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Children’s Names Disappearing From List of Traveling Applicants | CSPA

On Behalf of | Dec 2, 2019 | Common Immigration Questions and Problems |

Individuals petitioning for their married relatives abroad might notice that derivative children who qualify to immigrate have suddenly disappeared from the list of traveling applicants on the CEAC system. We are experiencing this troubling snafu just recently when children who were under 21 were not listed on the system even though the petitioner had already paid their visa fees. After some futile attempts through asknvc, we were finally able to get in touch with somebody over the phone (after a couple of hours) who advised that the children were removed because their cases were being considered under the CSPA-something which made no sense because the children in question were minors and not even close to “aging out” where the Child Status Protection Act would have to come into play. After more hours on the phone, we were finally able to speak to a supervisor, who confirmed that there was a computer glitch that resulted in the children being removed. This is just another illustration of how things that can potentially go wrong even when things are done right from an applicant’s side. In this case, had NVC’s own error not been brought to its attention, the children’s ability to immigrate would have been jeopardized. And to make matters worse, these are not the only types of issues that applicants may experience while processing their cases through the electronic CEAC system. In some cases, NVC may incorrectly determine that a petitioner does not meet the financial guidelines under the Affidavit of Support; in others, NVC has been known to halt processing when documents are allegedly not dark enough or not scanned the right way. After the documents are rescanned to conform to the specifications, it might take NVC another sixty days before confirmation is given that the deficiency has now been cured-even though, many times, there was never a deficiency in the first place.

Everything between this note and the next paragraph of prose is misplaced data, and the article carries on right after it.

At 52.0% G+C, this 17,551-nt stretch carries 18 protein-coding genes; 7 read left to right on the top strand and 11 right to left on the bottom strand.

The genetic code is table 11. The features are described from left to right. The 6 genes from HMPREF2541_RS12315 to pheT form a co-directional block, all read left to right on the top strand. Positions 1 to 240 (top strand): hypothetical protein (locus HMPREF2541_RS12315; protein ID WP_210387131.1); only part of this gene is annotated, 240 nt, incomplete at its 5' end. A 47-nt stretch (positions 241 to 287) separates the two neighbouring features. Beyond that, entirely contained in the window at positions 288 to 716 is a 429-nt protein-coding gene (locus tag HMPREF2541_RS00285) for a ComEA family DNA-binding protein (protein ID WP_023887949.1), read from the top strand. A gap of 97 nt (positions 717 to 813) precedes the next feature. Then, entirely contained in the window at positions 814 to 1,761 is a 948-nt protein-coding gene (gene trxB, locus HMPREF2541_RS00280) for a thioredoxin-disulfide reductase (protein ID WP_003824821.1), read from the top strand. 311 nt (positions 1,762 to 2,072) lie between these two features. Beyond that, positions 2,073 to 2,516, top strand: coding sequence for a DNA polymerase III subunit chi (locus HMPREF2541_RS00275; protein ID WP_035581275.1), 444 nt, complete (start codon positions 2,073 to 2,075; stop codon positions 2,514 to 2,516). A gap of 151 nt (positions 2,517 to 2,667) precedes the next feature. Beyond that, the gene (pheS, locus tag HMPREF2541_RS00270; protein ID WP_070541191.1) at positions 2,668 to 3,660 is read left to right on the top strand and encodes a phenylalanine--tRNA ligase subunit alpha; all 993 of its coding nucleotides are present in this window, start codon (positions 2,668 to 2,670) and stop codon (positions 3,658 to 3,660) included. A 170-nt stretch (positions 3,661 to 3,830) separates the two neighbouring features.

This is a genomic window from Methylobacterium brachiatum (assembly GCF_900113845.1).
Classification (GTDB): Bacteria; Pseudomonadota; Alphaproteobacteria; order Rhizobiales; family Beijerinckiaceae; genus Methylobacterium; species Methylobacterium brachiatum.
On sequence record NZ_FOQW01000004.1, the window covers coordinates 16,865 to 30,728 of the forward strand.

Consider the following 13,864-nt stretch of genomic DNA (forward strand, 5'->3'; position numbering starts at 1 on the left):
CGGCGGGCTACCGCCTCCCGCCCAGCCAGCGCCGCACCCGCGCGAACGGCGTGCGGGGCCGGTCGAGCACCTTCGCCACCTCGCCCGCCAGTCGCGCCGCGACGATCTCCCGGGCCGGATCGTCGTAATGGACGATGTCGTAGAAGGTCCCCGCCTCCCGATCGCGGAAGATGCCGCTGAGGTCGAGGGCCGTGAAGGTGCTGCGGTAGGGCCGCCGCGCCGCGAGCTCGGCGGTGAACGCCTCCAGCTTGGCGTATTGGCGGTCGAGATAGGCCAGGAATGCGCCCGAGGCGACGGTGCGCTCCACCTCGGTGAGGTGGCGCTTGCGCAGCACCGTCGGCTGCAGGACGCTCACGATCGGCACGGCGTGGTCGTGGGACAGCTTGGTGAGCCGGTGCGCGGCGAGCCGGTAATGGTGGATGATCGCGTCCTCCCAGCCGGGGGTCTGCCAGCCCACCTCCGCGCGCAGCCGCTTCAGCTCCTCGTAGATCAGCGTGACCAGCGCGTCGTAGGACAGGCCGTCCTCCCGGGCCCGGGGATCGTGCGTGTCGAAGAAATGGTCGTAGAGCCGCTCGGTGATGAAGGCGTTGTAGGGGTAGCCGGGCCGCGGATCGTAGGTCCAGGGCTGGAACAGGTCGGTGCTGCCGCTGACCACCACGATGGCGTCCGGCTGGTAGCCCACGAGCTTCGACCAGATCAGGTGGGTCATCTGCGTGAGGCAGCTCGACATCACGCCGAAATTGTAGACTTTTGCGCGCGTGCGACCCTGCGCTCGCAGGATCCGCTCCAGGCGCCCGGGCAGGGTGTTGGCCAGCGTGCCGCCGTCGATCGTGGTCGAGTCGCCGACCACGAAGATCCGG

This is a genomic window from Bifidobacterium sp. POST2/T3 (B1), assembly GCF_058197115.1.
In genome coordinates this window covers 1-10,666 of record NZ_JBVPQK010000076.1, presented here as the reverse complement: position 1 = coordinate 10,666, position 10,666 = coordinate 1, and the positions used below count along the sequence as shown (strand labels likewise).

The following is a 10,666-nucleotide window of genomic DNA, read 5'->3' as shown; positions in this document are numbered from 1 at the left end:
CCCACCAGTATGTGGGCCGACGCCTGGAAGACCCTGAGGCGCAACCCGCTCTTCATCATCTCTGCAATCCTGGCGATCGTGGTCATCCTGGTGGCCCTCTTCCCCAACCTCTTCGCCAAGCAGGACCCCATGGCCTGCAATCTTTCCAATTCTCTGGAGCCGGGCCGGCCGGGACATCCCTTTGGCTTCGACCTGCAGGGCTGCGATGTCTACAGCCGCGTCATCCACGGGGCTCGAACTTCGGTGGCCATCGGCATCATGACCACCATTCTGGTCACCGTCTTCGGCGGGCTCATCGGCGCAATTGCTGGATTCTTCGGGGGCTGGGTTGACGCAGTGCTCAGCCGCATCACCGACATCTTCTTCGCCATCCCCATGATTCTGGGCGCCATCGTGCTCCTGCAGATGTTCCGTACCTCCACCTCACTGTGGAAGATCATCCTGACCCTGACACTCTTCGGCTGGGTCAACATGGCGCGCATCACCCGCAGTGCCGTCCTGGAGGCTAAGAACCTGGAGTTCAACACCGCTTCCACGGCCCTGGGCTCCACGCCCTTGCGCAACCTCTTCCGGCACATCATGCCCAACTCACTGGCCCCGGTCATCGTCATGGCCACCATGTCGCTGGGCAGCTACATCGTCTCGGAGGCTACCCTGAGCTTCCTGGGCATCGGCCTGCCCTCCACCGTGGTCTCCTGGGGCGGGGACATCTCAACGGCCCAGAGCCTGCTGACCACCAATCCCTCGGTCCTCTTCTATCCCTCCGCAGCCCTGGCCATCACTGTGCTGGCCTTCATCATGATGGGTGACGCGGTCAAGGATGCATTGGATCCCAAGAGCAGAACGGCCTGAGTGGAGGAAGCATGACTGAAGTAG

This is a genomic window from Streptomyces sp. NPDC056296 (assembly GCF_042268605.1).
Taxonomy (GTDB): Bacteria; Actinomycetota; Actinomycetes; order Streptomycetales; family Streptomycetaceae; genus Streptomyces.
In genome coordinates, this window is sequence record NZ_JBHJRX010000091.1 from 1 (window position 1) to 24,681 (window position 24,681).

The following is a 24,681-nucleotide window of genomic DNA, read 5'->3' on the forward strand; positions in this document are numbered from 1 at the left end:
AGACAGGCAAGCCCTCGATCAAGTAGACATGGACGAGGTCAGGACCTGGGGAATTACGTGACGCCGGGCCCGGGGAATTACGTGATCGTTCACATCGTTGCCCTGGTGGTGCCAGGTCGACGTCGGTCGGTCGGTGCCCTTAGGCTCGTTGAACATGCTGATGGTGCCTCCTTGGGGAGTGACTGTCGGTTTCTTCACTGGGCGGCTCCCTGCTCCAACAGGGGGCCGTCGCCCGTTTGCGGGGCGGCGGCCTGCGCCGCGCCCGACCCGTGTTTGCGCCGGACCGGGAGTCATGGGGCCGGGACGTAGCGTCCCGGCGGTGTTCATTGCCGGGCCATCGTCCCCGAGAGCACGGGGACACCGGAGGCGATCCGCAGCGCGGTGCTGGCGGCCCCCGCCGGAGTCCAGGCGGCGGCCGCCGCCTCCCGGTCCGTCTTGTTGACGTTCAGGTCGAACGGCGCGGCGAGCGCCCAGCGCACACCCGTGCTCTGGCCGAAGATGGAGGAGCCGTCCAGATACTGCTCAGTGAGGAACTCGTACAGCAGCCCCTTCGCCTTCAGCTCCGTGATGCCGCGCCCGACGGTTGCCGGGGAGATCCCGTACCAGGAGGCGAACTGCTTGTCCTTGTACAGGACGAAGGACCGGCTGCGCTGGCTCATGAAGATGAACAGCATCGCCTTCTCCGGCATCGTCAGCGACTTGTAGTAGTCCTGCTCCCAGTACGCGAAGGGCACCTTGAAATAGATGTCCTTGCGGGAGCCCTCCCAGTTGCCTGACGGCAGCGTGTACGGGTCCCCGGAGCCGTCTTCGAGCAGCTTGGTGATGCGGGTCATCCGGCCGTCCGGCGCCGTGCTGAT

Unfortunately, there is no surefire way to avoid these types of problems. Glitches and errors made by government personnel are beyond an applicant’s control. However, the assistance of an attorney can help mitigate these problems when they do arise and save you not only countless frustrating hours on the phone but spare you from the mental aggravation of having to identify and fix agency errors. In this climate especially, when family immigration is being targeted for extinction, petitioners may want to strongly consider recruiting the help of an attorney.

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